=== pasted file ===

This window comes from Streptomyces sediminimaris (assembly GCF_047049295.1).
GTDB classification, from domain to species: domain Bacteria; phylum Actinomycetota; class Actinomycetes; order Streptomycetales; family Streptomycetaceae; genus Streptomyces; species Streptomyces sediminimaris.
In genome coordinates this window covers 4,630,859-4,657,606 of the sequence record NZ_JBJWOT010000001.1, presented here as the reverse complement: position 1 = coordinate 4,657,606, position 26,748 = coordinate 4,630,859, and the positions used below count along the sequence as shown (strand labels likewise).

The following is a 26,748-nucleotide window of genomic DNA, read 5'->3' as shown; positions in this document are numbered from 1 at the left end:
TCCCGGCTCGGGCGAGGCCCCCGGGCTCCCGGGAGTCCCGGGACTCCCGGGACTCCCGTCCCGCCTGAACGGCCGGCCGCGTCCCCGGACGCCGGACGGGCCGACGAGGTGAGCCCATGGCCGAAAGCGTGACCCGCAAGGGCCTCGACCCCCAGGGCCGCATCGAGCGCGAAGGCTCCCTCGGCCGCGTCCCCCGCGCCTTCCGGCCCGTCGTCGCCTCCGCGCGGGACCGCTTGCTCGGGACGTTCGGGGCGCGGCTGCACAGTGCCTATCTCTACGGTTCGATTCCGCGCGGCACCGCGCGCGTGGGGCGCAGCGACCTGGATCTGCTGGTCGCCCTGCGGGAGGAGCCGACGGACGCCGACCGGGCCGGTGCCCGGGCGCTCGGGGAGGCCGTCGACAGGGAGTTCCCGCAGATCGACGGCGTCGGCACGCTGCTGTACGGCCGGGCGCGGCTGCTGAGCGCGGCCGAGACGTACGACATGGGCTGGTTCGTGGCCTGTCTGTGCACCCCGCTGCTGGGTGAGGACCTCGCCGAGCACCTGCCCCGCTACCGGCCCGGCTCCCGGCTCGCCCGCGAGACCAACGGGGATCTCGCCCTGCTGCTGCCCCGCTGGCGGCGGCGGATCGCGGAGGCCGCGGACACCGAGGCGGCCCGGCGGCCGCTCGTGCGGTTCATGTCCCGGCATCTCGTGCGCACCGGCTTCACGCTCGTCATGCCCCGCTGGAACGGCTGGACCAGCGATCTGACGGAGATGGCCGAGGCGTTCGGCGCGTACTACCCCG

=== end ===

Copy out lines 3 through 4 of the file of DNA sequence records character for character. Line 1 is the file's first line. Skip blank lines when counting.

In genome coordinates this window covers 4,630,859-4,657,606 of the sequence record NZ_JBJWOT010000001.1, presented here as the reverse complement: position 1 = coordinate 4,657,606, position 26,748 = coordinate 4,630,859, and the positions used below count along the sequence as shown (strand labels likewise).

The following is a 26,748-nucleotide window of genomic DNA, read 5'->3' as shown; positions in this document are numbered from 1 at the left end: